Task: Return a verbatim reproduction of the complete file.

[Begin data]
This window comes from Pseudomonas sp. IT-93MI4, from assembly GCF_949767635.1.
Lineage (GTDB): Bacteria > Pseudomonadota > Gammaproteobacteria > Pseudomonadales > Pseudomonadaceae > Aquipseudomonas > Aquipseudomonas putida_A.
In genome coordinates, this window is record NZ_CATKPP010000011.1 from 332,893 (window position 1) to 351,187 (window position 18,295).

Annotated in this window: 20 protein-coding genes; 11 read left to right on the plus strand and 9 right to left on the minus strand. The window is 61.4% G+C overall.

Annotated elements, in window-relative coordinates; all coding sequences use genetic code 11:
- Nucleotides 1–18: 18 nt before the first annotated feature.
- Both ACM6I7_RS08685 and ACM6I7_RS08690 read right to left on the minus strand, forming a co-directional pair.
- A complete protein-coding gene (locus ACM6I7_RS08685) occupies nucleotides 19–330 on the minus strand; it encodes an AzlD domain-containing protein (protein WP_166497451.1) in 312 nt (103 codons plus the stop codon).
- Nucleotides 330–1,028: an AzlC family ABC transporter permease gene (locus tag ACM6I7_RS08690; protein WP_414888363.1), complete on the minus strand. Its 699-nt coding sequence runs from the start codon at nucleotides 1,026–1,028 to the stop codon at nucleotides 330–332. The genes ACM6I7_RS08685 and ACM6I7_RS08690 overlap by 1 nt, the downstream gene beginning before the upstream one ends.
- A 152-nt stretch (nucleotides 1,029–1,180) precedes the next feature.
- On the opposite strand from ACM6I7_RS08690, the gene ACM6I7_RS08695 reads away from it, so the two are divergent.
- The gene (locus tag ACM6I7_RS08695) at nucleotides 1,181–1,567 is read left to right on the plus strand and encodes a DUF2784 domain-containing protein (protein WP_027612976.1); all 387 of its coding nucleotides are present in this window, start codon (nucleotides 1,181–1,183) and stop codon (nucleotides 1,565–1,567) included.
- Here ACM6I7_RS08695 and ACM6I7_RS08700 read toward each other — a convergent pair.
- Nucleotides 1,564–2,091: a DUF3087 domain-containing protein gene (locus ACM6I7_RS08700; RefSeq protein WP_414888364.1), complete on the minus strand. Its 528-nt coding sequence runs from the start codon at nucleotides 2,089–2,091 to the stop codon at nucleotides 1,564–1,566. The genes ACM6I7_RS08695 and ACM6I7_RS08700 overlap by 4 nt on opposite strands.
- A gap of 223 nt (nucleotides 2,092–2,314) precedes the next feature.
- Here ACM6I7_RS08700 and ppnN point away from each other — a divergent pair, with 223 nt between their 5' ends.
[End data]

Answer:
This window comes from Pseudomonas sp. IT-93MI4, from assembly GCF_949767635.1.
Lineage (GTDB): Bacteria > Pseudomonadota > Gammaproteobacteria > Pseudomonadales > Pseudomonadaceae > Aquipseudomonas > Aquipseudomonas putida_A.
In genome coordinates, this window is record NZ_CATKPP010000011.1 from 332,893 (window position 1) to 351,187 (window position 18,295).

Annotated in this window: 20 protein-coding genes; 11 read left to right on the plus strand and 9 right to left on the minus strand. The window is 61.4% G+C overall.

Annotated elements, in window-relative coordinates; all coding sequences use genetic code 11:
- Nucleotides 1–18: 18 nt before the first annotated feature.
- Both ACM6I7_RS08685 and ACM6I7_RS08690 read right to left on the minus strand, forming a co-directional pair.
- A complete protein-coding gene (locus ACM6I7_RS08685) occupies nucleotides 19–330 on the minus strand; it encodes an AzlD domain-containing protein (protein WP_166497451.1) in 312 nt (103 codons plus the stop codon).
- Nucleotides 330–1,028: an AzlC family ABC transporter permease gene (locus tag ACM6I7_RS08690; protein WP_414888363.1), complete on the minus strand. Its 699-nt coding sequence runs from the start codon at nucleotides 1,026–1,028 to the stop codon at nucleotides 330–332. The genes ACM6I7_RS08685 and ACM6I7_RS08690 overlap by 1 nt, the downstream gene beginning before the upstream one ends.
- A 152-nt stretch (nucleotides 1,029–1,180) precedes the next feature.
- On the opposite strand from ACM6I7_RS08690, the gene ACM6I7_RS08695 reads away from it, so the two are divergent.
- The gene (locus tag ACM6I7_RS08695) at nucleotides 1,181–1,567 is read left to right on the plus strand and encodes a DUF2784 domain-containing protein (protein WP_027612976.1); all 387 of its coding nucleotides are present in this window, start codon (nucleotides 1,181–1,183) and stop codon (nucleotides 1,565–1,567) included.
- Here ACM6I7_RS08695 and ACM6I7_RS08700 read toward each other — a convergent pair.
- Nucleotides 1,564–2,091: a DUF3087 domain-containing protein gene (locus ACM6I7_RS08700; RefSeq protein WP_414888364.1), complete on the minus strand. Its 528-nt coding sequence runs from the start codon at nucleotides 2,089–2,091 to the stop codon at nucleotides 1,564–1,566. The genes ACM6I7_RS08695 and ACM6I7_RS08700 overlap by 4 nt on opposite strands.
- A gap of 223 nt (nucleotides 2,092–2,314) precedes the next feature.
- Here ACM6I7_RS08700 and ppnN point away from each other — a divergent pair, with 223 nt between their 5' ends.